So my date and I were at the Magnolia enjoying “Brokeback Mountain.” Halfway through, the guy on the other side of me slid his hand from the armrest to my thigh. I froze and kept my eyes glued on the screen while the guy advanced to my package. He didn’t unzip anything, but his interest aroused me.
All the while my date munched on popcorn, oblivious to the molesting stranger. When the credits rolled, Mystery Man left without a word. We also left, and later my date and I had raunchy cowboy sex.
I feel guilty that I never mentioned Mr. Mystery Hand to my date. And when we hook up, I fantasize about being fondled in a dark theater. I can’t bring myself to confess, and I’m wondering if I should break it off and go look for Mystery Man.
Dear J. D.,
You sure got a lot out of that movie. The seriousness of your dating relationship will guide whether or not you should tell him about Mystery Man. If it was a first or second date, you don’t owe him a confession. But if a blossoming relationship is in the works, you should tell him.
Feeling guilty usually means there’s a connection between you and your date. Telling him about what happened lets him know what makes you tick, and it gives you both an opportunity to make decisions about the relationship. It sounds like you have more “playing around” to do before having a serious relationship. Have fun and be safe. Good luck.
I’m not able to develop meaningful friendships. I only have one friend: She’s straight, and I am gay. In the hopes of making new friends, I joined several queer groups, but it never works out.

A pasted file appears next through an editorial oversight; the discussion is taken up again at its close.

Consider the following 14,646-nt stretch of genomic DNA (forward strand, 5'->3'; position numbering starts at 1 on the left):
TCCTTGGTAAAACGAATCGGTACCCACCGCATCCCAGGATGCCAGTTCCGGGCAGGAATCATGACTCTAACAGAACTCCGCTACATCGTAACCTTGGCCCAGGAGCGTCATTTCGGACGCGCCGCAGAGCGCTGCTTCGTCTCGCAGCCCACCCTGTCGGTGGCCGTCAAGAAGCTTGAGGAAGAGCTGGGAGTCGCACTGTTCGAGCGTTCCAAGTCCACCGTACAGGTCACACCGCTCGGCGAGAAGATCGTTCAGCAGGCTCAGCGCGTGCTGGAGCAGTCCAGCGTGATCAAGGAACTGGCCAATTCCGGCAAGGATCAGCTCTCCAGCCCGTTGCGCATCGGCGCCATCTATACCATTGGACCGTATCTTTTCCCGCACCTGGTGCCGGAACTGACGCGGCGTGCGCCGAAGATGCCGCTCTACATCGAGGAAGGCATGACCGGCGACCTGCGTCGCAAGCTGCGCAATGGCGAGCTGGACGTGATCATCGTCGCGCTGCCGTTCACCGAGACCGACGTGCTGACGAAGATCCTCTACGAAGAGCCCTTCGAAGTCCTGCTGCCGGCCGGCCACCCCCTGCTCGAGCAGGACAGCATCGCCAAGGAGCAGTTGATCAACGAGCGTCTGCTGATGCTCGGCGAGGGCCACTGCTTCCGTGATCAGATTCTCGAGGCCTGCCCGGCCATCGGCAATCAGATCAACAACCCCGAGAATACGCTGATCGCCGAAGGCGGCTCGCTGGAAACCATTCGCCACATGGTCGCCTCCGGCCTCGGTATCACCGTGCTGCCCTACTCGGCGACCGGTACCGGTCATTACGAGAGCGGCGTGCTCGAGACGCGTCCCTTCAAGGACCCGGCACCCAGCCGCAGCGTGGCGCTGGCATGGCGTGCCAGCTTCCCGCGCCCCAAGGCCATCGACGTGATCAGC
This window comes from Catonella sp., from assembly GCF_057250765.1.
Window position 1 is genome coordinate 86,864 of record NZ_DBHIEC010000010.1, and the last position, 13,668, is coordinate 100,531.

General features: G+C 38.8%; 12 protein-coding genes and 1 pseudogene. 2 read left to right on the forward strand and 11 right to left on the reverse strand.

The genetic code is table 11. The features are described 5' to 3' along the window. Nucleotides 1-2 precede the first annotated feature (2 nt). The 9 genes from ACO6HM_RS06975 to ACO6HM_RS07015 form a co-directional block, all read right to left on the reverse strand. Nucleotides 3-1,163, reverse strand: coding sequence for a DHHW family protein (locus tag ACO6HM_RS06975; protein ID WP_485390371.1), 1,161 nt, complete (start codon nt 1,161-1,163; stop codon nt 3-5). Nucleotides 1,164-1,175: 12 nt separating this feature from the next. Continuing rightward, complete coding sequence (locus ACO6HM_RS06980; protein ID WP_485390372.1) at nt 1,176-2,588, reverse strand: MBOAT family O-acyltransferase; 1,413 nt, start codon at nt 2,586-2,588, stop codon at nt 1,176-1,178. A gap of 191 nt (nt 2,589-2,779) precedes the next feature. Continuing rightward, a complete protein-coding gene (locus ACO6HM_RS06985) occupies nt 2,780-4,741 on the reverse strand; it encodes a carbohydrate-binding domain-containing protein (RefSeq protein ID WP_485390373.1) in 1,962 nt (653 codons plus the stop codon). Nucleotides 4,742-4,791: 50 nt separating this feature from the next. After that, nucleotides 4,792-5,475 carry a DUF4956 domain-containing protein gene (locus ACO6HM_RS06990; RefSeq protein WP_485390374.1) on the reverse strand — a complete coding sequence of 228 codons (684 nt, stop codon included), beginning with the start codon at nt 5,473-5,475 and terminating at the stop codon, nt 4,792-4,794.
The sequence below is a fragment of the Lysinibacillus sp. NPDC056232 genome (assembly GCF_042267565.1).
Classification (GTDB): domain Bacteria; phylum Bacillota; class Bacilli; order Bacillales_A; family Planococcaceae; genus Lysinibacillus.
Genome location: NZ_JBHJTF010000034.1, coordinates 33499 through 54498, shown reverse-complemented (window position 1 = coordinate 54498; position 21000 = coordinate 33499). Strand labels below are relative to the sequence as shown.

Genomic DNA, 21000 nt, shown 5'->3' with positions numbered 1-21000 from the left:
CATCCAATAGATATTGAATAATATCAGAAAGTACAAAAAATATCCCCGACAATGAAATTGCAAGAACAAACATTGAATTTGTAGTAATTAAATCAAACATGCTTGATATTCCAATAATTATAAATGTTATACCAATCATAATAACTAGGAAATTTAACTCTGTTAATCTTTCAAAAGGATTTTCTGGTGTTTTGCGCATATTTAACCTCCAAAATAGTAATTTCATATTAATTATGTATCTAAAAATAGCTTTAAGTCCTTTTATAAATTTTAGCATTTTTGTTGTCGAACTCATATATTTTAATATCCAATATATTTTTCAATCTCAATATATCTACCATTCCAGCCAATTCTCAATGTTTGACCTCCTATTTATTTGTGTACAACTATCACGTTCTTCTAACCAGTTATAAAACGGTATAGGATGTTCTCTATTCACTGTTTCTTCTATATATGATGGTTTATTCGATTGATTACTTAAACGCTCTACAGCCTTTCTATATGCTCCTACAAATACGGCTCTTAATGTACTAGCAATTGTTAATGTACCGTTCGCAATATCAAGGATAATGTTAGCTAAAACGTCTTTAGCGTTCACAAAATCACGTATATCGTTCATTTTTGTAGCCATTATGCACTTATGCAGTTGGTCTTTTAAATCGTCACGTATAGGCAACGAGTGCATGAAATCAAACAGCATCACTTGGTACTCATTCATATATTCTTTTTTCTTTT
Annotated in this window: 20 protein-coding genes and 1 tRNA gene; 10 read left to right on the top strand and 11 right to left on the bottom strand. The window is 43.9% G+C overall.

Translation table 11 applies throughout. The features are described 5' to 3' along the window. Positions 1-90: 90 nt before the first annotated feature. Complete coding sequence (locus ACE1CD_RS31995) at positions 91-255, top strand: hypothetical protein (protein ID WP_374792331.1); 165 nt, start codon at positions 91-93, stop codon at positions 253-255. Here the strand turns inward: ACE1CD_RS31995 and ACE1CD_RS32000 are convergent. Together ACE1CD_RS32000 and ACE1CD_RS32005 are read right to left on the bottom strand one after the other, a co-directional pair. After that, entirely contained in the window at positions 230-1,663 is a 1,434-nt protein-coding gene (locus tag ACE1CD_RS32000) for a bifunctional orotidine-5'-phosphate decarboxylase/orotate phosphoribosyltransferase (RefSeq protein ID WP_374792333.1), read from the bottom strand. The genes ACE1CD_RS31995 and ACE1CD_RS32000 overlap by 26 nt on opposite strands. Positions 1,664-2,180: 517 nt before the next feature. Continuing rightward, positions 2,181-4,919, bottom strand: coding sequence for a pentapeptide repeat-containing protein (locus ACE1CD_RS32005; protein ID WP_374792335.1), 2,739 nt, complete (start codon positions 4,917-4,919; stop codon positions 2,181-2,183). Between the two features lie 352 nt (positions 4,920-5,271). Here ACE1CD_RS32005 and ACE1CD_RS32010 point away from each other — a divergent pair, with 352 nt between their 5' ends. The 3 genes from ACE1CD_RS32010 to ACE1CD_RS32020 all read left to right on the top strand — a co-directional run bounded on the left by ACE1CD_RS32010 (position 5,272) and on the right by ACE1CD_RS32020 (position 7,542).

I’m not overly shy, but I don’t just chat people up because I’m afraid people will think I’m prying. I do most everything alone except for when I’m with my best friend, which leads to a second issue: meeting someone for a relationship.
Ten years ago, I was in a year-and-a-half relationship and haven’t dated anyone since. I don’t like going to bars because of the smoke. Plus, I have no one to accompany me, and being alone in a bar can look funny.
If I could make a few meaningful friendships, I think I’d be happier. And hopefully, my happiness would lead to a lasting relationship.
You’re too focused on how others perceive you. If folks misinterpret your motives, correct them. If you’re standoffish, people will leave you alone.
I support your desire to have lasting gay friendships. But don’t get in front of the process by second-guessing what people will think about you. You are impeding the process of making connections. Make eye contact. Smile. Talk to people. Good luck.
Candy Marcum is a licensed professional counselor in private practice in Dallas.